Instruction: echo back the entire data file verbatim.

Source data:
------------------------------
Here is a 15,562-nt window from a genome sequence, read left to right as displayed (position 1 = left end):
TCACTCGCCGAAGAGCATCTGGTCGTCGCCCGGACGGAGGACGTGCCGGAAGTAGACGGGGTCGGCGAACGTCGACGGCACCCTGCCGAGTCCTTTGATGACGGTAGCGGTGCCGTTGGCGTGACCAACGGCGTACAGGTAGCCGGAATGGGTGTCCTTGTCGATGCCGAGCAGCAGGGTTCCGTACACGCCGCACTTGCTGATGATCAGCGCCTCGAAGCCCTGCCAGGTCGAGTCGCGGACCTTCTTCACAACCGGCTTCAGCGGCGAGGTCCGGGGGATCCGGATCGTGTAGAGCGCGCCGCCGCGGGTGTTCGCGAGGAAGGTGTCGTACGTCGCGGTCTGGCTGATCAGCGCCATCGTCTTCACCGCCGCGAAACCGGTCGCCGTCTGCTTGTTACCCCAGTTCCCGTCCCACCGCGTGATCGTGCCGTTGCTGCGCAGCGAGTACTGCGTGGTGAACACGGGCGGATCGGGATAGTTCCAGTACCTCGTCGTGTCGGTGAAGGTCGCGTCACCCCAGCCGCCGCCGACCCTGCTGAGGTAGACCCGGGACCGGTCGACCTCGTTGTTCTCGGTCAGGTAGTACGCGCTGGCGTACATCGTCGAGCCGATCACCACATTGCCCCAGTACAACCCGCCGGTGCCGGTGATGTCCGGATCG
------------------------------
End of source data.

Here is a 15,562-nt window from a genome sequence, read left to right as displayed (position 1 = left end):
TCACTCGCCGAAGAGCATCTGGTCGTCGCCCGGACGGAGGACGTGCCGGAAGTAGACGGGGTCGGCGAACGTCGACGGCACCCTGCCGAGTCCTTTGATGACGGTAGCGGTGCCGTTGGCGTGACCAACGGCGTACAGGTAGCCGGAATGGGTGTCCTTGTCGATGCCGAGCAGCAGGGTTCCGTACACGCCGCACTTGCTGATGATCAGCGCCTCGAAGCCCTGCCAGGTCGAGTCGCGGACCTTCTTCACAACCGGCTTCAGCGGCGAGGTCCGGGGGATCCGGATCGTGTAGAGCGCGCCGCCGCGGGTGTTCGCGAGGAAGGTGTCGTACGTCGCGGTCTGGCTGATCAGCGCCATCGTCTTCACCGCCGCGAAACCGGTCGCCGTCTGCTTGTTACCCCAGTTCCCGTCCCACCGCGTGATCGTGCCGTTGCTGCGCAGCGAGTACTGCGTGGTGAACACGGGCGGATCGGGATAGTTCCAGTACCTCGTCGTGTCGGTGAAGGTCGCGTCACCCCAGCCGCCGCCGACCCTGCTGAGGTAGACCCGGGACCGGTCGACCTCGTTGTTCTCGGTCAGGTAGTACGCGCTGGCGTACATCGTCGAGCCGATCACCACATTGCCCCAGTACAACCCGCCGGTGCCGGTGATGTCCGGATCG